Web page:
All results in the tables are expressed as mean +/- SD. Graphic representation of VAS in the figures are median and 95% confidence intervals  based on nonparametric tests . Cumulated morphine consumption in Figure 5 is represented as mean and SEM. Because morphine requirements and VAS pain scores were not normally distributed, differences among the three groups were studied using Kruskall-Wallis H tests for each time. When a critical H value was obtained, comparisons among the three groups were performed using parametric one-way analysis of variance for ranked data followed by a Bonferroni t-test . Age and weight were compared using an unpaired t-test. Fisher's exact test was used for comparison of proportions. A P value less than 0.05 was considered significant.
Six patients were excluded from the study: thre for misunderstanding of the PCA system, one for hemothorax, one for an abnormal quantity of blood at aspiration on the catheters, and one for loss of local anesthetic around the catheter after injection. The three groups were not different with respect to age, sex ratio, weight, duration of the operation, total dose of phenoperidine used during the perioperative period, duration of mechanical ventilation, duration of tracheal intubation, return of intestinal gas, or hospital stay in the intensive care unit Table 1.
There was no significant difference in mean VASR, VASC, and VASL scores among the three groups Figure 1, Figure 2, and Figure 3. Inversely, pain at thoracotomy (VAST) was significantly lower in Gr B at 12, 16, 28, and 32 h when compared with Gr P and Gr L (P < 0.05) Figure 4. There was no statistical difference in mean VAST between Gr L and Gr P.
Daily consumptions of morphine Table 2 were lower in Gr B than in Gr P, but it reached the significant level for Day 2 (P < 0.02) and for Day 1 + 2 (P < 0.02). Daily morphine consumption was higher in Gr L than in Gr B, for Day 1 (P < 0.01), Day 2 (P < 0.05), and Day 1 + 2 (P < 0.01), but was similar in Gr L and Gr P. Cumulated morphine consumption Figure 5 was significantly lower in Gr B than in Gr P from the 32nd (P < 0.05) until the 48th postoperative hour (P < 0.02). From the 20th to the 48th postoperative hour, cumulated morphine consumption was higher in Gr L than in Gr B (P < 0.01). A significant difference (P < 0.05) was found only at the 20th postoperative hour between Gr L and Gr P.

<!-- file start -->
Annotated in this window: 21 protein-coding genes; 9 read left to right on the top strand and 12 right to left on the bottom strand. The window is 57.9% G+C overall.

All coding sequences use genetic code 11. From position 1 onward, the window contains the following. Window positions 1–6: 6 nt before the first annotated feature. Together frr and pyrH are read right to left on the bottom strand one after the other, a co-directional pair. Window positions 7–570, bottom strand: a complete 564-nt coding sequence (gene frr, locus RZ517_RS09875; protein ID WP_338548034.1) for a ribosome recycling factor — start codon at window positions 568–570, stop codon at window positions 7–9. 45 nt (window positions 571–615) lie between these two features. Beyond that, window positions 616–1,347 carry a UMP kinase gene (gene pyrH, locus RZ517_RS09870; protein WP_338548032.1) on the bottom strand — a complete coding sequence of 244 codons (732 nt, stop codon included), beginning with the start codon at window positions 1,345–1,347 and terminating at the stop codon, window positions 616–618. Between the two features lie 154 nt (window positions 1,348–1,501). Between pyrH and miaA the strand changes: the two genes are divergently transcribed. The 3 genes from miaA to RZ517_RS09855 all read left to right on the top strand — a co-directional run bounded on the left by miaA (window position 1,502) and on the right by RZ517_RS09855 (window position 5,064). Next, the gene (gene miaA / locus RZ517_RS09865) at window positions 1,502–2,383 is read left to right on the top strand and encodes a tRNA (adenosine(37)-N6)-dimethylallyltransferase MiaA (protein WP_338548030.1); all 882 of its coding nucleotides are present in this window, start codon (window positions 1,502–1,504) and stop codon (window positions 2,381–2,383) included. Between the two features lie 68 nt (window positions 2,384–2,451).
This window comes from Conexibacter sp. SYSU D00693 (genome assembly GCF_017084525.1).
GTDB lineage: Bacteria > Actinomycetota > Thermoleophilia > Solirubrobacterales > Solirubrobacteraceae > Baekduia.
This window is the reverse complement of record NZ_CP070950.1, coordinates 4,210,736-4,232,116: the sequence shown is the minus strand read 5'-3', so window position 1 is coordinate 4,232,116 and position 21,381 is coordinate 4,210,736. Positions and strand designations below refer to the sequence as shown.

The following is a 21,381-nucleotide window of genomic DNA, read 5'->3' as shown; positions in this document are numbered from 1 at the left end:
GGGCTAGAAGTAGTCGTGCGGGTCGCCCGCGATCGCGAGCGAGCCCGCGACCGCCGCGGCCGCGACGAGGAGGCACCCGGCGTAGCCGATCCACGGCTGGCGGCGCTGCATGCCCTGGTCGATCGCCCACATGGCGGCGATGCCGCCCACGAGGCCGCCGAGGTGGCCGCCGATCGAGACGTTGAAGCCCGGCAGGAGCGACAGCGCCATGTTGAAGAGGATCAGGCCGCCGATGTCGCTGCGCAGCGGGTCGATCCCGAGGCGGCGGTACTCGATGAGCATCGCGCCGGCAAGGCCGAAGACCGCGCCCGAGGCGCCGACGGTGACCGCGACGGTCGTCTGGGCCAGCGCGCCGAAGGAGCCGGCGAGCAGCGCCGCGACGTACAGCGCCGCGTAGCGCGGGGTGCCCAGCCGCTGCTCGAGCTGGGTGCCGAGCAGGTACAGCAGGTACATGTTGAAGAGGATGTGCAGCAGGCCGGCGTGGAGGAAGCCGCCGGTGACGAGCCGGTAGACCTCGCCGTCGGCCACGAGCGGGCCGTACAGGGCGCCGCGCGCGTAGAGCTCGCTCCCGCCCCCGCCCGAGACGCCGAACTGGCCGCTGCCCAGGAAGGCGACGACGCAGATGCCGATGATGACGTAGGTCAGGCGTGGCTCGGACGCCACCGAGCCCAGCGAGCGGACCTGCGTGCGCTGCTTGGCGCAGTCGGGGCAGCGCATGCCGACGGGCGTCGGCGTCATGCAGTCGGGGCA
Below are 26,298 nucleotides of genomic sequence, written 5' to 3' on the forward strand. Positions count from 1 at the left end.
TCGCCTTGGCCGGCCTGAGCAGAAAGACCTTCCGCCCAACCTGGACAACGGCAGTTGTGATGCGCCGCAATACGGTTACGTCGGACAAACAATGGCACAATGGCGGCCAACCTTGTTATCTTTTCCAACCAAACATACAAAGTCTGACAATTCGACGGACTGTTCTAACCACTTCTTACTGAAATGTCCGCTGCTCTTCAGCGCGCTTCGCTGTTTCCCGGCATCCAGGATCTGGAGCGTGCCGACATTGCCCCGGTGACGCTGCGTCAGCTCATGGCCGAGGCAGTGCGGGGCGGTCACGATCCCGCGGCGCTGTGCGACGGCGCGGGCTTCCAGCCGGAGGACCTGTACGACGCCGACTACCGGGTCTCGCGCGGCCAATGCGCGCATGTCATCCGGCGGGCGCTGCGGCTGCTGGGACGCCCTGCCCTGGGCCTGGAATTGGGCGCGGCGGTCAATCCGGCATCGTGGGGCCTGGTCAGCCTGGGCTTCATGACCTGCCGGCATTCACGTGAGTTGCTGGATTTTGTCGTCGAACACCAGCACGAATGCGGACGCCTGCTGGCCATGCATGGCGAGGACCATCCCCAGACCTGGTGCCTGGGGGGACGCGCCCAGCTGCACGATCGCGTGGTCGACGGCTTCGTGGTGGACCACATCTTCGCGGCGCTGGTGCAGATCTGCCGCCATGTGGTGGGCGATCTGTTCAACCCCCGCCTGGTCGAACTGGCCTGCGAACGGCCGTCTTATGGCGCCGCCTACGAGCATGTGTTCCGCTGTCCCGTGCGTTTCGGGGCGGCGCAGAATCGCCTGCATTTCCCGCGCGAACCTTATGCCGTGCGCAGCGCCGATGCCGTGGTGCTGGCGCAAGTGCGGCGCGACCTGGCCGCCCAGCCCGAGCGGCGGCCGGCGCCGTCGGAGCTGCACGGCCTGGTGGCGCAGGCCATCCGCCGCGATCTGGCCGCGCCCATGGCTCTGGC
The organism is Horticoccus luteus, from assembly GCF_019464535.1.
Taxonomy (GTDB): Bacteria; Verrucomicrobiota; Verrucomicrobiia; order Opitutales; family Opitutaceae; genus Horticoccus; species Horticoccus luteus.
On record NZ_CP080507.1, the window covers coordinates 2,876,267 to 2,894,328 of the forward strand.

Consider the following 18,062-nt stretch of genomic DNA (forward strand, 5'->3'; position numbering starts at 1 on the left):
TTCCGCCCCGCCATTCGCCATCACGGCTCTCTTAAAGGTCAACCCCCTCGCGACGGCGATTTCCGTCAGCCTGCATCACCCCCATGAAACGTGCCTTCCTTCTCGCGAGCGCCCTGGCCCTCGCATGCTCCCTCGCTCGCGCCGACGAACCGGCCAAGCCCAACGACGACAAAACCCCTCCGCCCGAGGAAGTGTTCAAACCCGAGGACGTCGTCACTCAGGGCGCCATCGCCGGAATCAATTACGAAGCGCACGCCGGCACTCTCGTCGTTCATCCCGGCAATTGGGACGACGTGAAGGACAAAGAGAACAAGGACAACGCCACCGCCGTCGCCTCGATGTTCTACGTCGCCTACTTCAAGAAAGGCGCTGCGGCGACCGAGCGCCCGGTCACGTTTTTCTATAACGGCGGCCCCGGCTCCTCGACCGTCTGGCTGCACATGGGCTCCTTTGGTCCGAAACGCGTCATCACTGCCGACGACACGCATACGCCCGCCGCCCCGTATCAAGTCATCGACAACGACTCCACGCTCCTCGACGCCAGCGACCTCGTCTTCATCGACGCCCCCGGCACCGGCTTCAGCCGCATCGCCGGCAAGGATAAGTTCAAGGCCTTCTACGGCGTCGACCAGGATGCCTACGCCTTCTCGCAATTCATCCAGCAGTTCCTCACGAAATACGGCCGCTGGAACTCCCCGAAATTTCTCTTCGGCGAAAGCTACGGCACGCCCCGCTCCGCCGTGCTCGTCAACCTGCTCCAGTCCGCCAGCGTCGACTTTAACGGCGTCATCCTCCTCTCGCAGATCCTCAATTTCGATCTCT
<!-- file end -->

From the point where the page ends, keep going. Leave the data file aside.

Individual plasma concentration profiles after the first and the seventh IP injection of bupivacaine or lidocaine are presented for six patients in each group in Figure 6 and Figure 7. Mean peak concentrations of lidocaine and bupivacaine after the first IP injection were 0.87 +/- 0.71 micro gram/mL (range, 0.29-2.07) and 0.37 +/- 0.39 micro gram/mL (range, 0.06-1.09), respectively. After the seventh IP injection plasma concentration profiles of the two drugs showed wide individual variation; peak plasma concentration ranged from 1.75 to 5.48 micro gram/mL and 1.49 to 3.91 micro gram/mL for lidocaine and bupivacaine, respectively. No patient had symptoms of local anesthetic toxicity.
The present study indicated that IP analgesia with bupivacaine after esophagectomy reduced morphine requirements in comparison to a placebo. The reduction in morphine consumption was probably due to a decrease in the thoracic pain, but not to a reduction in the abdominal pain. Conversely, IP analgesia with lidocaine was ineffective: morphine requirements and mean VAS scores were similar to those observed in the placebo group. Furthermore, it was confirmed that the inclusion of different assessments of pain may have allowed the discrimination between different postoperative analgesic regimens as has been recently demonstrated by Dahl et al. . Finally, if analgesic techniques that produce VAS values in the range of 0-3 cm represent adequate analgesia , the present results could not be considered as satisfying. It must be emphasized that morphine administration by PCA was not sufficient, even in association with bupivacaine IP analgesia.
In the only study performed after esophagectomy, similar results were reported: IP analgesia decreases pain at the level of the thoracotomy and reduces the additional need for parenteral paracetamol . As in the present study, the abdominal pain was unaltered by IP analgesia. However, this evaluation may be criticized for the methodology. The authors did not use a PCA device for supplemental analgesia and VAS was only recorded 2 h after the interpleural injection, once a day. Surprisingly, analgesia was obtained despite a very low dose of bupivacaine, 10 mL of 0.25% bupivacaine with epinephrine every 8 h.